Thanks to National Lottery players and a grant of £3.4 million from The National Lottery Heritage Fund we are delighted to be launching a major project to transform the visitor experience at Belsay Hall and Gardens.
The project includes work to rejuvenate our gardens, vital conservation work to the roof of the Hall, the Coach House and parts of the Castle. The project will also deliver a brand new woodland play-and-learn area with an outdoor classroom as well as a second tearoom near the Castle end of the site.
Gardens update January 2021
The restoration of the formal gardens in the Lower Terrace, Magnolia Terrace and the Yew Garden was completed by the end of December 2020. The garden team have restored much of the historic fabric of these areas, opening up historic views and restoring biodiversity. All the clearing and replanting work has been completed to the design of celebrity gardener Dan Pearson. Work is on-going in the woodland near the Hall where most of the self-sown trees and shrubs have been removed ahead of replanting work this spring. After Hall Wood, the garden team plan to begin work on the Winter Garden and the meadow area in the east quarry. The work to make Crag Wood more accessible and open up views of the surrounding countryside was completed in November 2020.
Charles Monk and Arthur Middleton were both great plant collectors and Dan Pearson has reflected the vibrancy and diversity of their original planting in his choice of his plants. Belsay Head Gardner, John Hawley has picked out two plants, new to Belsay, to look out for on your next visit – both can be found in the Lower Terrace below the Hall. Heptacodium, John says, “A shrub which produces fragrant white flowers in autumn and has attractive peeling bark which looks nice even through the winter months. Intriguingly it is often known as the Seven Son Flower Tree.”Clerodendrum, John says, “Some people will know it as the Glory Tree, it produce lovely reddish purple flowers in summer and nice autumn colours.”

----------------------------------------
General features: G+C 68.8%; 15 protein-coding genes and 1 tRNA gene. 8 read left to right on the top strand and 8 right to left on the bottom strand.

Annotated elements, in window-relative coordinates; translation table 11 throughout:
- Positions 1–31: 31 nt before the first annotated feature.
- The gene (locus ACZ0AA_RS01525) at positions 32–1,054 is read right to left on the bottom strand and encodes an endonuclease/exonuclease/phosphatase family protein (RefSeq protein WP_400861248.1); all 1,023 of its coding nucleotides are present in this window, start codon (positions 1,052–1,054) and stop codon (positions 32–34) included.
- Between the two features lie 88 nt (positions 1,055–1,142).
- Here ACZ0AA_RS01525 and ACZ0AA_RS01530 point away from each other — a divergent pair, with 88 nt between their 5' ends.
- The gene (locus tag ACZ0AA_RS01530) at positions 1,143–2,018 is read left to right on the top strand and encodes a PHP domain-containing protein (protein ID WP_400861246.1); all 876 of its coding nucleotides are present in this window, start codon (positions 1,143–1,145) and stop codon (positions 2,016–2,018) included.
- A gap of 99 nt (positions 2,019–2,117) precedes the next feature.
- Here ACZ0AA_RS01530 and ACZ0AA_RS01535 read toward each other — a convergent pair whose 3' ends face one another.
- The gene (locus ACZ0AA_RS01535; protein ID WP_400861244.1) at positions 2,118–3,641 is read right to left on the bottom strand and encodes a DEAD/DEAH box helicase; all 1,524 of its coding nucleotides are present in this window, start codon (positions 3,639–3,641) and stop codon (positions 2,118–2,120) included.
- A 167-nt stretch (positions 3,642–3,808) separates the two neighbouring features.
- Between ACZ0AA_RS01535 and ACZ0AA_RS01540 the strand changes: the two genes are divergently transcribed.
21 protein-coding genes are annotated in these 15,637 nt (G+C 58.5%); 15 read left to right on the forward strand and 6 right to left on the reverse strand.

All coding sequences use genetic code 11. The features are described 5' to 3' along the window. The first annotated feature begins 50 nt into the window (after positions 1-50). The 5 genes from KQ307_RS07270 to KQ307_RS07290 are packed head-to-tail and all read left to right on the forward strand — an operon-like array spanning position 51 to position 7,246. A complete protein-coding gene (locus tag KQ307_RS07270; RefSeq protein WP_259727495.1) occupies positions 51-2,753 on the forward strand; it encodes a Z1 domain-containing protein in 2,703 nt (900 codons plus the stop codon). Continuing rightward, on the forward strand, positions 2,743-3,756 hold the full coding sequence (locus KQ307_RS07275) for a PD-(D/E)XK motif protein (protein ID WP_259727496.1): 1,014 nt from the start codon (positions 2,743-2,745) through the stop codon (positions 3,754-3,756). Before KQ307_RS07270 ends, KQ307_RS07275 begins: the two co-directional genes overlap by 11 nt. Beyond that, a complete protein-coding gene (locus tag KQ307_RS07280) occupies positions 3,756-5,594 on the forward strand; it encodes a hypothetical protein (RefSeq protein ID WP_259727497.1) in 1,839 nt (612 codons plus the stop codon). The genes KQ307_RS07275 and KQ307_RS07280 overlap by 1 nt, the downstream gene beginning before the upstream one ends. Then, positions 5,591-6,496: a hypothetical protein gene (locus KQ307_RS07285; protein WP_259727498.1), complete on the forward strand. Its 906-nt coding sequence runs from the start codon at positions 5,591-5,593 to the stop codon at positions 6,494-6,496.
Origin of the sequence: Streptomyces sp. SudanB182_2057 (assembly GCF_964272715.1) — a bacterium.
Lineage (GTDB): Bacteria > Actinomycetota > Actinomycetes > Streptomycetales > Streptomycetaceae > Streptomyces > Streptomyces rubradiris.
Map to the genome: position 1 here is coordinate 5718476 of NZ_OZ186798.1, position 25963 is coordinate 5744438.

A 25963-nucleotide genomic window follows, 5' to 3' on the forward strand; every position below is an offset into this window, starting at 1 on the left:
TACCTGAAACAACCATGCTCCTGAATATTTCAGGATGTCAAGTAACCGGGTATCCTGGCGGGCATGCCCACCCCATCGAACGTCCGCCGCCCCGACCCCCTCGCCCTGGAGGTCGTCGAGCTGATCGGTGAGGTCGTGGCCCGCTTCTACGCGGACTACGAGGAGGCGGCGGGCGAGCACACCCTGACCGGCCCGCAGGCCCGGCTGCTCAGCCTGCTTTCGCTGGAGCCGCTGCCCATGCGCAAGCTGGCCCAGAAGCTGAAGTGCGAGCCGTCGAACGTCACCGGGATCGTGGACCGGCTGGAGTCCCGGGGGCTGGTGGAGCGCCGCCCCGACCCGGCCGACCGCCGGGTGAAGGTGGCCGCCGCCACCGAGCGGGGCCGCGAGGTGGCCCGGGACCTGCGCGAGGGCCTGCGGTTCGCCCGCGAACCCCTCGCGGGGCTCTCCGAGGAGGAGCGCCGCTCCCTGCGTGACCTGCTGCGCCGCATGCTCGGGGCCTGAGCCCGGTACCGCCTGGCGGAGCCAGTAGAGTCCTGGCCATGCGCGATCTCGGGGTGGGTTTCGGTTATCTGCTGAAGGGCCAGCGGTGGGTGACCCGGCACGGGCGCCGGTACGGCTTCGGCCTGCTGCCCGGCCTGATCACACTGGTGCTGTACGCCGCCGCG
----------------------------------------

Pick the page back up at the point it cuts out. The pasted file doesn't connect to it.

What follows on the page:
A large scale project
Forming part of English Heritage's major programme of interpretation, presentation and conservation at sites in its care, work is due to start at Belsay in spring 2021 and be completed in 2022.
Belsay will remain open during the full season of 2021, with the exception of the Hall which will be closed during the scaffolding works. The grounds and gardens will be open for you to enjoy, and an ambitious conservation-in-action programme will allow visitors unprecedented behind-the-scenes access to see and hear about the conservation work and project plans which are transforming the site.
The project will include a range of skills training, work experience, traineeships and research opportunities.
In addition, there will also be exciting volunteer roles in the garden team as well as visitor engaging roles and many more coming soon. Keep yourself updated on our volunteer page below.
The property, one of English Heritage’s key sites in the North East, will in total benefit from an investment of £5.5m.
Current volunteer roles